A Yorkshire charity is celebrating 25 years of working with the Church of England to support disadvantaged communities.
In July 1993 the Bishop of Bradford David Smith visited a QED Foundation computer training course aimed at helping people into further education, training and employment. And recently Dr Toby Howarth, who succeeded to the office in 2014, expressed his support after visiting the charity.
QED Foundation was founded by Dr Mohammed Ali OBE, who is still its chief executive, in 1990. It soon became one of the most influential organisations working on behalf of disadvantaged ethnic minority communities in the UK.
Dr Ali now sits on the board of governors of York St John University, which has a Church of England foundation.
'Over the past year the two organisations have developed a fruitful partnership with a focus on improving access to students from more diverse backgrounds,' says vice chancellor Professor Karen Stanton. 'Work is now under way to develop stronger links with schools in the Bradford region.
'Dr Ali is advising the university on changes to policies and practices to build a more racially diverse workforce. The mission and values of our organisations are closely aligned and York St John is now an official sponsor of QED Foundation. Dr Ali is also supporting the university to develop its overseas links with Asia and the Middle East.’
Rev Smith describes QED Foundation as 'one of the best projects I came across'.
International Women’s Day (IWD) is a day designated by the United Nations to celebrate the accomplishments of women and to continue to fight for gender equality around the globe.
This year, celebrated on 8th March, IWD has been a time to reflect on progress made, and call for change by ordinary women who have played an extraordinary role in the history of their countries and communities.
Asian Express with access to hundreds and thousands of individuals through the work it has been doing with numerous organizations, both in the public and private sector, has a birds-eye view of the Asian communities in Britain.
While Yorkshire has no shortage of role models, both male and female, we present our readers some the finest Asian women from Yorkshire, who excel in their fields of expertise.
We welcome your comments and suggestions to feature further inspiring individuals from the Asian community and encourage you to engage with our media platforms to celebrate the plethora of role models we have. Email the Editor, Andleeb Hanif: firstname.lastname@example.org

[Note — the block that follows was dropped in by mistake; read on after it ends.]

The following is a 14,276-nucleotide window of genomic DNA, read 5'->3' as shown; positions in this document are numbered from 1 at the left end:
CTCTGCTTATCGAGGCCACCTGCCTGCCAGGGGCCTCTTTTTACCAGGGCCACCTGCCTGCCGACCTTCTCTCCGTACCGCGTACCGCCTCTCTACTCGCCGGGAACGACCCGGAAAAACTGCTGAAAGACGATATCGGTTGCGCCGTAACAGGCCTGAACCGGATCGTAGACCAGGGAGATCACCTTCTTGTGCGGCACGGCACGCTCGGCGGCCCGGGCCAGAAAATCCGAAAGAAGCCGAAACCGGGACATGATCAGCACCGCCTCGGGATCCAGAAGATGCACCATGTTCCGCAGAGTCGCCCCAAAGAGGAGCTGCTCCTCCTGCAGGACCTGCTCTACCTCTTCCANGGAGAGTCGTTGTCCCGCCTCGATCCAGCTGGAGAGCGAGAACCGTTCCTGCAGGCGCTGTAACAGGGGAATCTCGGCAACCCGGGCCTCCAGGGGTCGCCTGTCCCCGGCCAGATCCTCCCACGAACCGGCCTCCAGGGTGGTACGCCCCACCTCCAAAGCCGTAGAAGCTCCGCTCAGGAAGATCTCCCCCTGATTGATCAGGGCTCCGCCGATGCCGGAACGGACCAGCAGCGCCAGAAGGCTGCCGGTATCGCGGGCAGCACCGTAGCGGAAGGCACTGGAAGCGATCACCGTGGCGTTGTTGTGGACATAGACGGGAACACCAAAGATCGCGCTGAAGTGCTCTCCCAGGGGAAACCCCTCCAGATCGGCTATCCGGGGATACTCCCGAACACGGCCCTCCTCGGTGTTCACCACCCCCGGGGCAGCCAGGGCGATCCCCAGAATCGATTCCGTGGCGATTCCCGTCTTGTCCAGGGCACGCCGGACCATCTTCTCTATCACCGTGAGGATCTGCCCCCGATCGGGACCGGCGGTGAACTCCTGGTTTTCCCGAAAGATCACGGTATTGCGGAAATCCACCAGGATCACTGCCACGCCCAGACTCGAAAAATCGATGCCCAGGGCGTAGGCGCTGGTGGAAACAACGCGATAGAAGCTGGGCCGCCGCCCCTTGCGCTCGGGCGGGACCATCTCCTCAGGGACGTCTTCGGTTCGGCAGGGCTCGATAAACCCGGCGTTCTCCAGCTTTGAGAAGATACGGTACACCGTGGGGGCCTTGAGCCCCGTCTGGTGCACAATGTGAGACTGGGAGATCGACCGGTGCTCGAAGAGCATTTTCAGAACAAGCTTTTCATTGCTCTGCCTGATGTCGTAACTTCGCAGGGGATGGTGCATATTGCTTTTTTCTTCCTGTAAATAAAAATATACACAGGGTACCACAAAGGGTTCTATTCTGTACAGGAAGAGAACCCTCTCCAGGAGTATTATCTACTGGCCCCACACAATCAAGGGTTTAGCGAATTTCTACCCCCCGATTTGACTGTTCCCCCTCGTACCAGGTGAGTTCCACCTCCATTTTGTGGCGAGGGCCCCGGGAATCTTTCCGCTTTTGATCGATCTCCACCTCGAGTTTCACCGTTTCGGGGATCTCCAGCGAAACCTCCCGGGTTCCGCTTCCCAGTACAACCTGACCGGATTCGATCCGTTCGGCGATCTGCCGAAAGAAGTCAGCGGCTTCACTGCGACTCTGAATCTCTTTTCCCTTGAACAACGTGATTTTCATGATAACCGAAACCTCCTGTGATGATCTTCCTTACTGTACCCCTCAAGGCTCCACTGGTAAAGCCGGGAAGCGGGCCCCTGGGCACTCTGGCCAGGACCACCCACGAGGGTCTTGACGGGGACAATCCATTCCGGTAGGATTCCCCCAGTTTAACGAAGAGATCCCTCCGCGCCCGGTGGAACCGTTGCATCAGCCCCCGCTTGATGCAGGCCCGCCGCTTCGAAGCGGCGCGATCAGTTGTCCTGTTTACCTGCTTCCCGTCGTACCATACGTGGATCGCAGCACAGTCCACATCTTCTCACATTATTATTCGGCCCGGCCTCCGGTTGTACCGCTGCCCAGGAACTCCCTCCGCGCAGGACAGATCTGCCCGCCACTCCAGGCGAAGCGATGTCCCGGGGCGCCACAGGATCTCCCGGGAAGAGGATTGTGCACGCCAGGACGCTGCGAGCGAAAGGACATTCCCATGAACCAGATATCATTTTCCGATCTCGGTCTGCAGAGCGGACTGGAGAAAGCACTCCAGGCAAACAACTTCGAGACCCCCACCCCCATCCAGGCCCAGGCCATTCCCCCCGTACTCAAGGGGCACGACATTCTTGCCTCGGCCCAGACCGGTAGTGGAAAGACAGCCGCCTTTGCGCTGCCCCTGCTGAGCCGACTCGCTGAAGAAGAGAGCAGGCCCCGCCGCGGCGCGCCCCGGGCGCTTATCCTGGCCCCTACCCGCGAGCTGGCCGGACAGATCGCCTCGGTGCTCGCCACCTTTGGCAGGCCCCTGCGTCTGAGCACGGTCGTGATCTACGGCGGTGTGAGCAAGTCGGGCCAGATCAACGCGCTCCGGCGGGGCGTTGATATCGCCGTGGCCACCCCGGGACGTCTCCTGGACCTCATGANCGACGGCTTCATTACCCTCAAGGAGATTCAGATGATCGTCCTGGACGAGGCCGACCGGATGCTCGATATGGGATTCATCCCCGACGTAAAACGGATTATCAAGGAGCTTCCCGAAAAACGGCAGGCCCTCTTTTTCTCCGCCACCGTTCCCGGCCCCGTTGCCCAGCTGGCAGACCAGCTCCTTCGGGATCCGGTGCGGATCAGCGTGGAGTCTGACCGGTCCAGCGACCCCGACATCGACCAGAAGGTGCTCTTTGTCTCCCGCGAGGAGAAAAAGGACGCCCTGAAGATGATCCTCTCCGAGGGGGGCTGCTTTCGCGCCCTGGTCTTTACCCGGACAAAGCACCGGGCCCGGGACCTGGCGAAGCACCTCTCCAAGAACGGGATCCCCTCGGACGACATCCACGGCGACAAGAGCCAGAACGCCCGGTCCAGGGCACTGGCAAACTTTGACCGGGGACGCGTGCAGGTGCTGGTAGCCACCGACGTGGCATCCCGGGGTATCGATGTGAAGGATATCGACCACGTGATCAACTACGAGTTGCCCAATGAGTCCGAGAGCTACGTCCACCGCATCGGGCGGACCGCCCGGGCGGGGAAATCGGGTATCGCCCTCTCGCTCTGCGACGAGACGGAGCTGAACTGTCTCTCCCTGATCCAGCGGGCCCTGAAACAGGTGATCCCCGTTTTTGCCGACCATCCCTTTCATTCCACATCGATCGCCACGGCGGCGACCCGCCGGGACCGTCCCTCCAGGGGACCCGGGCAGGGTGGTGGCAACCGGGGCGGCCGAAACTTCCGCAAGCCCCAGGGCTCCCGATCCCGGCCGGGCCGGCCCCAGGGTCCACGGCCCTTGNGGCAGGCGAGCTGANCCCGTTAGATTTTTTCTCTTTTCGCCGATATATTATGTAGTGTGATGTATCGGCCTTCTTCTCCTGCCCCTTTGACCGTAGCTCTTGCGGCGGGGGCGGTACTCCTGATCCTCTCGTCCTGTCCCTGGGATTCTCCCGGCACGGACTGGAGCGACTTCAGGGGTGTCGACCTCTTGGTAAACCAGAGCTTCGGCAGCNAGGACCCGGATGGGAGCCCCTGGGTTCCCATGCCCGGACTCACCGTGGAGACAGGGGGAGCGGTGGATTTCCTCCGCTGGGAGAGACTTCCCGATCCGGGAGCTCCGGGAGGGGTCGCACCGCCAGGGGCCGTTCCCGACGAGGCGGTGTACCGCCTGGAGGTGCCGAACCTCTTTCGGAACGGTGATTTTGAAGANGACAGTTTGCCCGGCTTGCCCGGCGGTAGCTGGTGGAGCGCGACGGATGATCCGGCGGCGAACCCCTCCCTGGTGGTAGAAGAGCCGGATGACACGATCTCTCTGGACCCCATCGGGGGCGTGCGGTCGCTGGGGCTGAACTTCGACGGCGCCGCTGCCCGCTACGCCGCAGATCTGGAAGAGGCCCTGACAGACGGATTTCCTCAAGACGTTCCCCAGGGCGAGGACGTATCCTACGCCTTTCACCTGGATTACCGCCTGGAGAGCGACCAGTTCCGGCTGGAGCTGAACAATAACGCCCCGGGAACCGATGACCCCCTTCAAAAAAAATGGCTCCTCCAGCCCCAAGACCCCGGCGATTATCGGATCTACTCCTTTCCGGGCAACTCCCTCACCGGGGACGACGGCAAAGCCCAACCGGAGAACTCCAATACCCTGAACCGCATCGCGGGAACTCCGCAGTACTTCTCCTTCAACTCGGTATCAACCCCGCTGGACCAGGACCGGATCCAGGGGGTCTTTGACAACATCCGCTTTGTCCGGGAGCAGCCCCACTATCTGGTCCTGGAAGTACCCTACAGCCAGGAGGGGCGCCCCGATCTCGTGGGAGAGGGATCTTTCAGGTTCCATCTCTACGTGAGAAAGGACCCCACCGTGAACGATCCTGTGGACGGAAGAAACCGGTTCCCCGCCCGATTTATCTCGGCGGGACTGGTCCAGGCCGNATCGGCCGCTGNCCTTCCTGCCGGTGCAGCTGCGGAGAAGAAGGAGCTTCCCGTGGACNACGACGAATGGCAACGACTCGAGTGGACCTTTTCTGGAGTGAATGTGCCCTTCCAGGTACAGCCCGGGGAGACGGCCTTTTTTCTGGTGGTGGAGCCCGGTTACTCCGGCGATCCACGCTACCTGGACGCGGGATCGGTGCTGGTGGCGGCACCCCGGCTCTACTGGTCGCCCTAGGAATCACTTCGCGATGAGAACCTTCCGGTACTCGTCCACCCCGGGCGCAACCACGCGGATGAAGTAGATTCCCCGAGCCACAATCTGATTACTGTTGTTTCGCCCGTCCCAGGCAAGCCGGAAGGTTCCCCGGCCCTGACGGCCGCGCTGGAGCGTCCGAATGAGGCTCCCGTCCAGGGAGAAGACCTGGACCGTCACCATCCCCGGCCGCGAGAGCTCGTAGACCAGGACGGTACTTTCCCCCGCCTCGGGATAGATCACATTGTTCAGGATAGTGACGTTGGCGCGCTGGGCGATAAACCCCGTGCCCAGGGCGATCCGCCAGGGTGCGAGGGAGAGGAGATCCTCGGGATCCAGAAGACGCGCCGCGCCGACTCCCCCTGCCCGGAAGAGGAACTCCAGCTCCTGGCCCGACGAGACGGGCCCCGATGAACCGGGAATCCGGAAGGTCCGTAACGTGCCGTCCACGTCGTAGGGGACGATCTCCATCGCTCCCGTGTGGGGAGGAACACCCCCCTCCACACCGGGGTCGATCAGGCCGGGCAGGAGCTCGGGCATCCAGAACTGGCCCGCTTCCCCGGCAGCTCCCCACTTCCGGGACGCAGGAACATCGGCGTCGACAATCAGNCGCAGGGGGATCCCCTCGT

Anita Rani, a former Bradford Girl’s Grammar School student, started presenting aged 14 on radio, went on to study broadcasting at the University of Leeds.
She developed a TV career, presenting arts and sports programmes and the BBC’s ‘Watchdog’, ‘The One Show’, ‘Countryfile’ and wowed audiences of ‘Strictly Come Dancing 2015’.
Last year she visited the Zaatari Refugee camp in Jordan, listening to the refugee’s moving stories and catching a glimpse of real life in the camp for a two-part television series ‘The Refugee Camp: Our Desert Home’.
Anita has presented a wide-range of factual programmes, for both the ‘This World’ strand, and the ‘Four Wheels’ series, both on BBC Two.
Her resume also includes ‘Escape to the Continent’, as well as the RTS award-winning ‘Four Rooms’ on Channel 4.
In 2012, Anita turned her hand to baking and was crowned ‘Comic Relief’s Great British Bake Off’s’ inaugural winner. A highlight of Anita’s earlier career was presenting the monumental ‘Royal Wedding’ ceremony back in 2011, broadcast live to millions worldwide on BBC One.
Much in demand, Anita’s expeditions have taken her all over the world. Anita’s infectious enthusiasm, passion and wide-ranging interests mean she is equally happy at home presenting live TV, or filming international documentaries.
A lawyer, a businesswoman, a campaigner and a cabinet minister, Sayeeda Warsi has had many roles, but she is best known for being the first Muslim to serve in a British cabinet.
In August 2014 she resigned from Government citing the Government’s “morally indefensible” policy on Gaza.
In 2007 she was elevated to the House of Lords aged 36, making her the youngest peer in Parliament. In 2010 she was appointed by Prime Minister David Cameron as Minister without Portfolio, becoming the first Muslim to serve as a Cabinet Minister.
The iconic images of her on the steps of No 10 Downing Street in a shalwar kameez were beamed around the world.
In Government she led the largest ministerial delegation to the Vatican, famously declared Islamophobia “has passed the dinner table test”, established the Remembering Srebrenica programme and ensured that Britain in 2014 became the first western country to issue a Sukuk (Islamic bond). She also Chaired the Global Islamic Finance & Investment Group.
Sayeeda is Pro Vice Chancellor at the University of Bolton, an Advisor to Georgetown University Washington DC and Visiting Professor at St Marys – the oldest Catholic university in the UK.